At the outset of his decision, Justice Perell explained that the e-mail in this case was an exception to solicitor-client privilege "because it was arguably in furtherance of unlawful conduct." Unfortunately, there is no detail in the case as to what was stated in the e-mail. In his reasons, Justice Perell reviewed several authorities in order to support an expanded definition of unlawful conduct. For example, he referred to Goldman, Sachs & Co. v. Sessions and Northwest Mettech Corp. v. Metcon Services Ltd. for the proposition that crimes and acts of fraud were but two examples of intentional unlawful conduct that were not protected by solicitor-client privilege. Other types included abuse of process, breaches of regulatory statutes, breaches of contract and torts and other breaches of duty.
According to Justice Perell, the implication from this line of authorities was that the definition of unlawful conduct could be expanded to include torts, if the client knew or should have known that the communications in question were with respect to the conduct of a tort (emphasis our own). As cited with approval by the Supreme Court of Canada in R. v. Shirose: "The knowledge requirement minimizes the effect of the exception on proper communications…."
This begs the question: What constitutes sufficient evidence of an illegal purpose? Justice Perell stated that a mere assertion of illegal purpose was insufficient and appeared to accept that a prima facie case was necessary to vitiate solicitor-client privilege. In applying this requirement to the facts in Dublin, however, Justice Perell concluded that sufficient evidence was present to find that the e-mail might show that the defendants intended to inflict emotional harm on the plaintiffs (emphasis our own). In fact, Justice Perell emphasized that the illegal purpose remained to be proven. This was found to be sufficient evidence upon which to vitiate solicitor-client privilege.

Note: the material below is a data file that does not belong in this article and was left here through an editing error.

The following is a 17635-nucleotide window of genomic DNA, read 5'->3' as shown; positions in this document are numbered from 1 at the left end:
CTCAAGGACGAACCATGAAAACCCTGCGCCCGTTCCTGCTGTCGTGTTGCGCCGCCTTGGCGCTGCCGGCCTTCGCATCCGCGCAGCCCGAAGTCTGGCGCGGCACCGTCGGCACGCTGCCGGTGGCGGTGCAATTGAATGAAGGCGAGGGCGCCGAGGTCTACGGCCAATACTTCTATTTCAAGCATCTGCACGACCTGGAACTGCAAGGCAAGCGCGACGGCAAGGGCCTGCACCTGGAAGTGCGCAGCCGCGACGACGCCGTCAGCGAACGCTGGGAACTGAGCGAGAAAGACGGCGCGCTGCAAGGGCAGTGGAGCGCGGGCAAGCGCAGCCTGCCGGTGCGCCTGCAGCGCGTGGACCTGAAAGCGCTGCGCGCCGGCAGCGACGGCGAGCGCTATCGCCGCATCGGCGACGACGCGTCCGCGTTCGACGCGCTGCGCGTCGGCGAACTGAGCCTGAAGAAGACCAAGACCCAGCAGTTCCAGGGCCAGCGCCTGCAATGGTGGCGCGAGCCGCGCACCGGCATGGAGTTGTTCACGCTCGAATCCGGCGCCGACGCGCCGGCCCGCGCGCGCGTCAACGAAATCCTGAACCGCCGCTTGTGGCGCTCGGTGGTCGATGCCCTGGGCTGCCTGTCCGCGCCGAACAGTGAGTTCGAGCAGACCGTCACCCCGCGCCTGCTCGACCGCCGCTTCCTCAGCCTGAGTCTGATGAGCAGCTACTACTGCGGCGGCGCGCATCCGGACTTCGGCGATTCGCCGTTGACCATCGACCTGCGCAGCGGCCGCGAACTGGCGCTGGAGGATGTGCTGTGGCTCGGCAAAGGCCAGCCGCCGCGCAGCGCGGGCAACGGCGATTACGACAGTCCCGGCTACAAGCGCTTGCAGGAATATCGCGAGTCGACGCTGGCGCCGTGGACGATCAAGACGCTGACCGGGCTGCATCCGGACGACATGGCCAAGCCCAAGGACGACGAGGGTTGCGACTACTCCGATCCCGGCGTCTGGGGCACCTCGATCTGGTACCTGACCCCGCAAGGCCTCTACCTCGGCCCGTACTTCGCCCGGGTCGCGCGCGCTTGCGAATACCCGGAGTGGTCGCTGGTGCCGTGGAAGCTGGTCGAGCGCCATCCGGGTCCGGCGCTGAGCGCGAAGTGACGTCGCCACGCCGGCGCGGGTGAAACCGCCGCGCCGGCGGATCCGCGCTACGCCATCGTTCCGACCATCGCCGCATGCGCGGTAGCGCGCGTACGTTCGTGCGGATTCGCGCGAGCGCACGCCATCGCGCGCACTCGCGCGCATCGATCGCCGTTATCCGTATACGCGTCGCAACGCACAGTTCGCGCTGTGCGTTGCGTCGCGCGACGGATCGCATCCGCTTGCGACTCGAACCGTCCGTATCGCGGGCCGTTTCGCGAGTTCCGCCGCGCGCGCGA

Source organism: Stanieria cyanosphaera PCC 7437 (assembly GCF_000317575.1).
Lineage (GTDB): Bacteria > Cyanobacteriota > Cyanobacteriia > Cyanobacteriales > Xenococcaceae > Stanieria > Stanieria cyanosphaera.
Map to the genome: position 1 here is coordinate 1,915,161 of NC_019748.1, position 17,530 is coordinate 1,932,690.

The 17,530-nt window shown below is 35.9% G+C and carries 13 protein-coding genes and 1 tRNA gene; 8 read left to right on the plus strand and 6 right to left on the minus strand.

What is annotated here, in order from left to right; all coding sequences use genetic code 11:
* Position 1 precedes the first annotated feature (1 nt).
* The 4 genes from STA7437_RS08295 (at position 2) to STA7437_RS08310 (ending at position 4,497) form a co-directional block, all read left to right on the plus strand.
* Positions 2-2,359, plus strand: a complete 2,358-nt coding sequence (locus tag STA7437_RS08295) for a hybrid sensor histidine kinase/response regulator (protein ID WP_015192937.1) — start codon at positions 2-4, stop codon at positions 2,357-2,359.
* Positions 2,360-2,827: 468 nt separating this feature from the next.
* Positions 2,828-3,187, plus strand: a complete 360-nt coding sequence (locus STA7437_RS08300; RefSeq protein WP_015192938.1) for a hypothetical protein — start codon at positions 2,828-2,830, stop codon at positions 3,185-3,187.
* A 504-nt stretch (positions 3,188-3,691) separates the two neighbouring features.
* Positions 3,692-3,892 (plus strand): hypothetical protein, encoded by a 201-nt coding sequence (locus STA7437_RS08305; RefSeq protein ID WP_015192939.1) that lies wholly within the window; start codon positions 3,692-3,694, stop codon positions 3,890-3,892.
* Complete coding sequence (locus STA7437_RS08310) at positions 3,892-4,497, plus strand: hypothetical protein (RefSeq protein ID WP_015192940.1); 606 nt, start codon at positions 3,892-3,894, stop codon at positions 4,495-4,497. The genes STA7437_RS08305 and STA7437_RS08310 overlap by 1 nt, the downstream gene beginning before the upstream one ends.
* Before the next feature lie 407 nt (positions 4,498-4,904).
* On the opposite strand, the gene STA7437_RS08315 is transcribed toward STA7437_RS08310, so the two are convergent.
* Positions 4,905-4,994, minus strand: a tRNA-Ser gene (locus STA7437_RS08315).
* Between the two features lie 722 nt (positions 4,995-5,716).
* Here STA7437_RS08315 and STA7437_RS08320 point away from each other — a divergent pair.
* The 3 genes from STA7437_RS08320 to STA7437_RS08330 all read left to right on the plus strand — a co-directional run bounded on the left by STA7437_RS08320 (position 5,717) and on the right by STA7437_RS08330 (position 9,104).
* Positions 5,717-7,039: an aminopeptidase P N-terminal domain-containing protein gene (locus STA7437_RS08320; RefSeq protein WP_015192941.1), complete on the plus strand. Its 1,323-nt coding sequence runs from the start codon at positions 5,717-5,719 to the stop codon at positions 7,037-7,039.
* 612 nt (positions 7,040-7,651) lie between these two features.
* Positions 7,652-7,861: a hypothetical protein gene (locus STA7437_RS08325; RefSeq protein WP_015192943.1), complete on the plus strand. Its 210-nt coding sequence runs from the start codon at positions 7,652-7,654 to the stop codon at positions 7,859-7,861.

The decision in Dublin has left clients and their legal counsel in a troubling position. Is it likely that in all cases involving a tort (e.g. misrepresentation) any communications with counsel pertaining to that tort will be characterized as being "in furtherance of tortious conduct" and therefore will no longer be afforded the protection of solicitor-client privilege? Need these communications only show the possibility of illegal purpose to require disclosure? Are all intentional torts deemed to be unlawful conduct and therefore an exception to solicitor-client privilege? These uncertainties, if left unanswered, risk undermining the frank and honest lines of communication that form the basis of the solicitor-client relationship and which enable persons needing legal advice to seek it out without fear of self-incrimination.
Since the release of Justice Perell's decision, permission to appeal has been granted. In fact, in a brief endorsement, The Honourable Justice Carnwath has brought into question Justice Perell's decision, stating that: "there is good reason to doubt the correctness of Perrell J.'s decision. Given the sanctity of solicitor-client privilege, the expansion of the exception for furtherance of crime to tortious acts of the kind alleged in this Statement of Claim, may go too far."
Litigators, and parties involved in litigation, will be anxiously awaiting the outcome of the appeal.